Throughout the 1950s, the US, the Soviet Union, and others tested thermonuclear weapons in the Earth’s atmosphere. Those tests released vast quantities of radioactive material into the air and triggered fears that the nuclear reactions could ignite deuterium in the oceans, thereby destroying the planet in a catastrophic accidental fireball.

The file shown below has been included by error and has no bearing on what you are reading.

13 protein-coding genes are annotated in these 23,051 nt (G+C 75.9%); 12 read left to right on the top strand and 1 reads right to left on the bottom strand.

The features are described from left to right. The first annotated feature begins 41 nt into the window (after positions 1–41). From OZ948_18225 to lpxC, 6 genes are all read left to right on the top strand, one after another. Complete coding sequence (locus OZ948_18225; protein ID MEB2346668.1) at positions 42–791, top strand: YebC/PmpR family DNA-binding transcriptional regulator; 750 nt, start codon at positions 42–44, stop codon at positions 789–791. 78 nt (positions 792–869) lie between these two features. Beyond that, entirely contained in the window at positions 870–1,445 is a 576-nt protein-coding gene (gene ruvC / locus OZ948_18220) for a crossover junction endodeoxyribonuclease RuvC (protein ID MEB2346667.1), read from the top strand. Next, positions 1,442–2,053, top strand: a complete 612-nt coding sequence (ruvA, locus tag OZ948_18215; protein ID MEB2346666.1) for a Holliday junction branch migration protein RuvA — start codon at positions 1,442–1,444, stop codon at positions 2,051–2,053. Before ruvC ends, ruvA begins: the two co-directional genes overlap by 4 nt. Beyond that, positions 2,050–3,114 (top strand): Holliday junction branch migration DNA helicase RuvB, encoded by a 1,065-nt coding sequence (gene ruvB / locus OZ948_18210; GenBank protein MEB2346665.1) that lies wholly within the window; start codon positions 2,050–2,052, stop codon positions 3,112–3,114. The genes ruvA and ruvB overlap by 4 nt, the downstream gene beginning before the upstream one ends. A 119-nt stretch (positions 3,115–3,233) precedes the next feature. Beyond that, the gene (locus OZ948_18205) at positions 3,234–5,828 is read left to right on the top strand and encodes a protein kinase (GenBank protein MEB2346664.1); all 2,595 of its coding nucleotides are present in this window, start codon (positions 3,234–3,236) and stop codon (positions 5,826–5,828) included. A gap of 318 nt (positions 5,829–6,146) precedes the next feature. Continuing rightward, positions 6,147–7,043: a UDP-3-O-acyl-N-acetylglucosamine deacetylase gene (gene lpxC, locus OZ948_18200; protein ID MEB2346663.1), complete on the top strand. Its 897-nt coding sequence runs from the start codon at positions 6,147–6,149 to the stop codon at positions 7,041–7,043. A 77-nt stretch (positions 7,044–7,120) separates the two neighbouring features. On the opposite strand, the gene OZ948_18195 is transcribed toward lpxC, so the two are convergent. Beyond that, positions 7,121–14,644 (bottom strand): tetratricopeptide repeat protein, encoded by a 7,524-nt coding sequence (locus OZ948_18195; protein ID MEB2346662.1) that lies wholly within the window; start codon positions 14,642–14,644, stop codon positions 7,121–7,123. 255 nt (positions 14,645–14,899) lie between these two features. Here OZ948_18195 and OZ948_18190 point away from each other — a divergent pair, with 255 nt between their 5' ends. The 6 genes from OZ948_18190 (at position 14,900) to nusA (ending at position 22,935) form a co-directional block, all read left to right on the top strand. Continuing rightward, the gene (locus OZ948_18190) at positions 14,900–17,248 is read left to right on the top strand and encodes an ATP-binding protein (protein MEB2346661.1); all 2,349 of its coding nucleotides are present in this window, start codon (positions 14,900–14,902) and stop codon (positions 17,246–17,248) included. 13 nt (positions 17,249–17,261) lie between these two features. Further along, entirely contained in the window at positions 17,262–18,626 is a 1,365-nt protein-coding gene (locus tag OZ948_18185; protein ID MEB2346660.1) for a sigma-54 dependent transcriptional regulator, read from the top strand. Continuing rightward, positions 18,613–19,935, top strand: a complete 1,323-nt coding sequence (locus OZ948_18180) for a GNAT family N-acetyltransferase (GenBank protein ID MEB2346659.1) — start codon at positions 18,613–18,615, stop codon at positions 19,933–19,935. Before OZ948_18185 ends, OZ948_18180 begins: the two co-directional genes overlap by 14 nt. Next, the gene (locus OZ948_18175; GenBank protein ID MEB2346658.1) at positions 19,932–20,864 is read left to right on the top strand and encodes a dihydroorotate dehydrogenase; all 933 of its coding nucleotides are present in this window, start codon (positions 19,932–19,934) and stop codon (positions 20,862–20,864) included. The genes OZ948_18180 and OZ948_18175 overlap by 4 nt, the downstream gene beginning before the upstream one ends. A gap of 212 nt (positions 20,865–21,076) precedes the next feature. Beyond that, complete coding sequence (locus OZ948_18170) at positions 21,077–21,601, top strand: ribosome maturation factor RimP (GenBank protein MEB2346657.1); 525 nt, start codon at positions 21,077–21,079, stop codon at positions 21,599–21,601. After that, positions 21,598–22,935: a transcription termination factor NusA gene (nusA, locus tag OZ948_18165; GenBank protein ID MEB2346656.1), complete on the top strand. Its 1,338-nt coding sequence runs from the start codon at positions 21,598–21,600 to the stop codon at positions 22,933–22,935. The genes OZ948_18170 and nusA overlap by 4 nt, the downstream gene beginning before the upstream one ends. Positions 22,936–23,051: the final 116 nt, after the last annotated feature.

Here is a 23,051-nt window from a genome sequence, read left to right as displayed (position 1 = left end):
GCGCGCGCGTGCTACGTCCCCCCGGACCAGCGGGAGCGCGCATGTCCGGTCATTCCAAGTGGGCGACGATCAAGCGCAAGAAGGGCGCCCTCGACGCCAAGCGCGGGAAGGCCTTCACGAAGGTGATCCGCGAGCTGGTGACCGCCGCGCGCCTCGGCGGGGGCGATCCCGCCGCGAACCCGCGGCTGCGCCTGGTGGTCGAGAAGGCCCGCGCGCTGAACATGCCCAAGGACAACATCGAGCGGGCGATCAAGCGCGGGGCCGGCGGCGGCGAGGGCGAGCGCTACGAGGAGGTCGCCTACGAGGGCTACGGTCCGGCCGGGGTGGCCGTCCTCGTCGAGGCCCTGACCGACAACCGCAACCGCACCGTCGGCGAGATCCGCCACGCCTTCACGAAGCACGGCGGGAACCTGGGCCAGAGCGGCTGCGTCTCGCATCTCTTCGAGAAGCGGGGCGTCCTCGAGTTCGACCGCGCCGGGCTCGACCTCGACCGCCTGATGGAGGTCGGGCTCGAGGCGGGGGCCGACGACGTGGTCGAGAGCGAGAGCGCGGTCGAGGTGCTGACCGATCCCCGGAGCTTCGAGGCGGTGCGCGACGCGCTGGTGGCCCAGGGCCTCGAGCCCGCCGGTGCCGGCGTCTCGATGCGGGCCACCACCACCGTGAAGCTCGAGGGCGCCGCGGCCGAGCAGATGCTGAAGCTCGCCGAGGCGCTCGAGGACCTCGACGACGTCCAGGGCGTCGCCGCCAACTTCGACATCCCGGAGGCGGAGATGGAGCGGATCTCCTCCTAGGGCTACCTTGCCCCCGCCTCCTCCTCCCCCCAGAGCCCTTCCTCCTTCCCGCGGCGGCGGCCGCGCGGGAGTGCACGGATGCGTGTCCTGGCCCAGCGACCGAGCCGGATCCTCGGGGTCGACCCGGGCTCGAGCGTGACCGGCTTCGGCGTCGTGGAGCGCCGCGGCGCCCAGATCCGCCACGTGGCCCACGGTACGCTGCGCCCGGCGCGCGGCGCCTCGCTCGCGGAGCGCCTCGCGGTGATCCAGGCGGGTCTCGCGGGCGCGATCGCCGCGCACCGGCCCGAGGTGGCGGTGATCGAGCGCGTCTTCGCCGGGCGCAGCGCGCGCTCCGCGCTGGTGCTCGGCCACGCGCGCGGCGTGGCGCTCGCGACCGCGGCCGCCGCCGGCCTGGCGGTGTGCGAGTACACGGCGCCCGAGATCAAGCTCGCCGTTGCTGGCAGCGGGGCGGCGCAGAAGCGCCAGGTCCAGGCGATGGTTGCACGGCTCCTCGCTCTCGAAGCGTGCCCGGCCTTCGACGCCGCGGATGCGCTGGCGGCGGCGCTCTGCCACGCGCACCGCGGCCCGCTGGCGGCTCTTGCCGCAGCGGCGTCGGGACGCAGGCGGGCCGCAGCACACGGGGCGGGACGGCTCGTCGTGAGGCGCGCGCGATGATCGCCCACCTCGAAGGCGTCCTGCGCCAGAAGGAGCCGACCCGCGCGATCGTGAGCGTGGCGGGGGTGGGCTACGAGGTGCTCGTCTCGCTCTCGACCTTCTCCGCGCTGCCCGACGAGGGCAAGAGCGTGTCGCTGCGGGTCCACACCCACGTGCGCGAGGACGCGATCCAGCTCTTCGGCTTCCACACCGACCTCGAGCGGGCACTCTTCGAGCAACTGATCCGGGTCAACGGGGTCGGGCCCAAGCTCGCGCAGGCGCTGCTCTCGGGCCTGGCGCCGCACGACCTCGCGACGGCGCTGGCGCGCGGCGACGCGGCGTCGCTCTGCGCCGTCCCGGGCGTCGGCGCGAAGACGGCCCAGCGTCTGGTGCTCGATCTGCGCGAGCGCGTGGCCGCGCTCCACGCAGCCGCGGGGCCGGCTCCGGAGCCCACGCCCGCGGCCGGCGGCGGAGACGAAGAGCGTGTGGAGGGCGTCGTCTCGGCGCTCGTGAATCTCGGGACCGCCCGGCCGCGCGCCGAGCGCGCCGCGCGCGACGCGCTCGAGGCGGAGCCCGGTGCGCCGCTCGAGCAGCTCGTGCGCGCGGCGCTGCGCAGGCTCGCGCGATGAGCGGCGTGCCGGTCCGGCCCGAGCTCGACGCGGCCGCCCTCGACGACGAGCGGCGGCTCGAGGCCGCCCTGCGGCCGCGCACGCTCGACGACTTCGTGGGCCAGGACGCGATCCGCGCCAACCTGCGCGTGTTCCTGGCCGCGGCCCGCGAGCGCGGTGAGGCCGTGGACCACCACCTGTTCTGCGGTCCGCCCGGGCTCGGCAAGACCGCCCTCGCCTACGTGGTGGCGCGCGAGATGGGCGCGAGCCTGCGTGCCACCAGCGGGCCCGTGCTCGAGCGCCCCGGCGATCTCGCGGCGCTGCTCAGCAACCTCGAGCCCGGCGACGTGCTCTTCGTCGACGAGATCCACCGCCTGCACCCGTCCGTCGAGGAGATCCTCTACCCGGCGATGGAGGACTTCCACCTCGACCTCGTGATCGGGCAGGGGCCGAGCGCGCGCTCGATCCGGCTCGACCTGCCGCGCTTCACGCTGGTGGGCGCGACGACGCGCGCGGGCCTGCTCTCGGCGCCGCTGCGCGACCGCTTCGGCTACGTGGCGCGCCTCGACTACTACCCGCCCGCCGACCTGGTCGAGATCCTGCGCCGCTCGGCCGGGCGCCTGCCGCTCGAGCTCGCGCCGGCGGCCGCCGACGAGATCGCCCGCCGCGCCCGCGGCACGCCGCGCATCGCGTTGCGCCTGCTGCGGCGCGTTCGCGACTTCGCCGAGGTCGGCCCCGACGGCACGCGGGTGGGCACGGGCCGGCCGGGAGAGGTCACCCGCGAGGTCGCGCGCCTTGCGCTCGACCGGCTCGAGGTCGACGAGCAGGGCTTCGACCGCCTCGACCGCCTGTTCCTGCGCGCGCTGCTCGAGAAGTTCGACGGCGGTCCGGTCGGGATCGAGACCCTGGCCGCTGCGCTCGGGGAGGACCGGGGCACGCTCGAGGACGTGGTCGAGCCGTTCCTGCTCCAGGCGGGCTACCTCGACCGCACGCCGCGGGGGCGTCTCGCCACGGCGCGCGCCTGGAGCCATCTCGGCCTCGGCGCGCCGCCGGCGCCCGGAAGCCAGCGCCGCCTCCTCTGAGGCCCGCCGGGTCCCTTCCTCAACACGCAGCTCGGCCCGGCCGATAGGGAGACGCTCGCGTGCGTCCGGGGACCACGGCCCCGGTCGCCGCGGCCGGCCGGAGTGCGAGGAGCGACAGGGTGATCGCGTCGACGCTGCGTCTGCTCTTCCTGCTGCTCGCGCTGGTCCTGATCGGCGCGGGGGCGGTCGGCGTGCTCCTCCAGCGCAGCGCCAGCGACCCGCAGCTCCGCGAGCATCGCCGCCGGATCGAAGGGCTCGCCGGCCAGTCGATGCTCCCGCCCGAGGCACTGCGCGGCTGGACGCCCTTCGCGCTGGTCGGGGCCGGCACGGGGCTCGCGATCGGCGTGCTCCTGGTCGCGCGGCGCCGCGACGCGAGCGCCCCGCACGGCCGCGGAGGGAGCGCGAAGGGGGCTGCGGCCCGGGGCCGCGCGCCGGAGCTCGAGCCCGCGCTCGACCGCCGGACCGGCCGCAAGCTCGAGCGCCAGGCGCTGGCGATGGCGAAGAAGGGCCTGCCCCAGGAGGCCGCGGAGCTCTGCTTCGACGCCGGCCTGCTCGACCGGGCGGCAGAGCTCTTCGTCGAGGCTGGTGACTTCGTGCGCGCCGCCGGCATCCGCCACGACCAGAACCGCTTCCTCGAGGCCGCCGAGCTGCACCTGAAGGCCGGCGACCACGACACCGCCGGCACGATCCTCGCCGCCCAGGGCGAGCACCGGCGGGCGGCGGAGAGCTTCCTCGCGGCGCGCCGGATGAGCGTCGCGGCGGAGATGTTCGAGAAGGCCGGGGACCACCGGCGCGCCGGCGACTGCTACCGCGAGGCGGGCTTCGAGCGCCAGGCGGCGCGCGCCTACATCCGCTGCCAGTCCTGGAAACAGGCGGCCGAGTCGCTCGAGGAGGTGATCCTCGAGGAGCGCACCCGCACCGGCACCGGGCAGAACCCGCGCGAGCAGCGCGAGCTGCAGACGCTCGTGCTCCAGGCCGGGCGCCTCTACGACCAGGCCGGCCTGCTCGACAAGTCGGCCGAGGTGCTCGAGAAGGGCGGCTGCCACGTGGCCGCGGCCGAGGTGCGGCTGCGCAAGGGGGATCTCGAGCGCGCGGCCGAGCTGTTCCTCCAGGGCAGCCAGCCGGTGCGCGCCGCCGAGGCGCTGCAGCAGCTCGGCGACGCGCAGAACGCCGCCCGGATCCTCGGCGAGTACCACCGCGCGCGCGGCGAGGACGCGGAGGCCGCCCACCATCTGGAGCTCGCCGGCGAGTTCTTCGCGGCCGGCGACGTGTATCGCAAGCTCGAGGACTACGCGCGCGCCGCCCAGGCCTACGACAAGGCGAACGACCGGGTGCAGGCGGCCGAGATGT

Atmospheric tests ended in 1980, when China finished its program, but the process has left a long-lasting nuclear signature on the planet. One of the most obvious signatures is cesium-137, a radioactive by-product of the fission of uranium-235.
After release into the atmosphere, cesium-137 was swept around the world and found its way into the food supply in trace quantities. Such an addition is rarely welcomed. But in 2001, the French pharmacologist Philippe Hubert discovered that he could use this signature to date wines without opening the bottles